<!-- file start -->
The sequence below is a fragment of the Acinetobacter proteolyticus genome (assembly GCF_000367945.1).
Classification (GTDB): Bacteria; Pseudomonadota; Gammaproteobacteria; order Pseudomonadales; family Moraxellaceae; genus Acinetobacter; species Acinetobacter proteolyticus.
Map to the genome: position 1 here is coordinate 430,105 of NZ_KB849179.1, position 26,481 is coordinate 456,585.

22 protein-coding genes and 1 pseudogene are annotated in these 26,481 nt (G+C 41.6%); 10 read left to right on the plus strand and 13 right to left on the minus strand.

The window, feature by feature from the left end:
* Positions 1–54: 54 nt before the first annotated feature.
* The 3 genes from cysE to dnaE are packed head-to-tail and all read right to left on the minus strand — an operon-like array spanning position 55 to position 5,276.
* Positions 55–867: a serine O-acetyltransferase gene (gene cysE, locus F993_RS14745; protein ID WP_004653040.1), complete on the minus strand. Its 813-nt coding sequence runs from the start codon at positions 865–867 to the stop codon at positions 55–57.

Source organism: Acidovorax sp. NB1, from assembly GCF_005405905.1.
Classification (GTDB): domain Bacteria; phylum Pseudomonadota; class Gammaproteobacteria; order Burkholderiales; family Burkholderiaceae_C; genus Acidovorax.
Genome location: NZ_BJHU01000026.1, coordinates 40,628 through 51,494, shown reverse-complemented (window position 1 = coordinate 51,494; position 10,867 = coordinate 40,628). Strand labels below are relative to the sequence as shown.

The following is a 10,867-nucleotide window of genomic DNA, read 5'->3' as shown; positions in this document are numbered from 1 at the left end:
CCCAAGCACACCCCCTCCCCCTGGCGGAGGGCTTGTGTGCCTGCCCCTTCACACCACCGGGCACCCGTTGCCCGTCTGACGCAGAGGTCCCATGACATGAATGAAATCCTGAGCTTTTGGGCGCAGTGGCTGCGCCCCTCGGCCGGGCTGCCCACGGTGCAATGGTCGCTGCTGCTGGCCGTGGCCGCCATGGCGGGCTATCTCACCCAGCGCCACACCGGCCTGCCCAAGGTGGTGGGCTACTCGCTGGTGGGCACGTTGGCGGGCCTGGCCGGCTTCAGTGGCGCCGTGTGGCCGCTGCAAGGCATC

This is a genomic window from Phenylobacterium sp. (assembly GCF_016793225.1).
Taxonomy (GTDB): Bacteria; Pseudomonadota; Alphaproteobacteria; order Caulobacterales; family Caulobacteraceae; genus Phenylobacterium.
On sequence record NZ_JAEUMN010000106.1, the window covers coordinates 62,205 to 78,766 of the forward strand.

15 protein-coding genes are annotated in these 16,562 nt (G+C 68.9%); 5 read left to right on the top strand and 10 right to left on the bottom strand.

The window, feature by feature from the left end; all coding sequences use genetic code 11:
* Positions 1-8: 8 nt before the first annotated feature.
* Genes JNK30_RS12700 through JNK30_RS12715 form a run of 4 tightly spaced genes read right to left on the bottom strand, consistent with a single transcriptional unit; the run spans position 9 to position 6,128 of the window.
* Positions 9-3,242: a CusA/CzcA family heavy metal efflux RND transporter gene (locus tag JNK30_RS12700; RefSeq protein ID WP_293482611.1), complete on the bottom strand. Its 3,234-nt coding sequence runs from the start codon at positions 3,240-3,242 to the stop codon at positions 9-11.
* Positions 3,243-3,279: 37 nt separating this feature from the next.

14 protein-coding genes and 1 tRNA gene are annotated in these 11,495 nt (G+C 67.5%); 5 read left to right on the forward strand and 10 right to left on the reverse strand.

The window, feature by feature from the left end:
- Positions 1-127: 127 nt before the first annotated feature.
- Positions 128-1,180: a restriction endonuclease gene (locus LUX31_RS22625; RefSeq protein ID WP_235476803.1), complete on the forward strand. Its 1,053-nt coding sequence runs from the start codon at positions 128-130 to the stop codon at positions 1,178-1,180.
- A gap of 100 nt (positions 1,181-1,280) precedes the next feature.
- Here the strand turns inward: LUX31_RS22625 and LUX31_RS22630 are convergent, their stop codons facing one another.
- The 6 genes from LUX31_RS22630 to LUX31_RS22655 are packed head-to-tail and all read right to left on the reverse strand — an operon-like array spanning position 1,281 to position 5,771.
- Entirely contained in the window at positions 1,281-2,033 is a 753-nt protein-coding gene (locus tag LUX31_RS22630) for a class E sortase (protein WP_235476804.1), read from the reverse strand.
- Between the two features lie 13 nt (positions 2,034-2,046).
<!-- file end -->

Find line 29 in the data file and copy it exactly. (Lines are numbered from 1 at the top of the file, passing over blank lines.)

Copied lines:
- The 6 genes from LUX31_RS22630 to LUX31_RS22655 are packed head-to-tail and all read right to left on the reverse strand — an operon-like array spanning position 1,281 to position 5,771.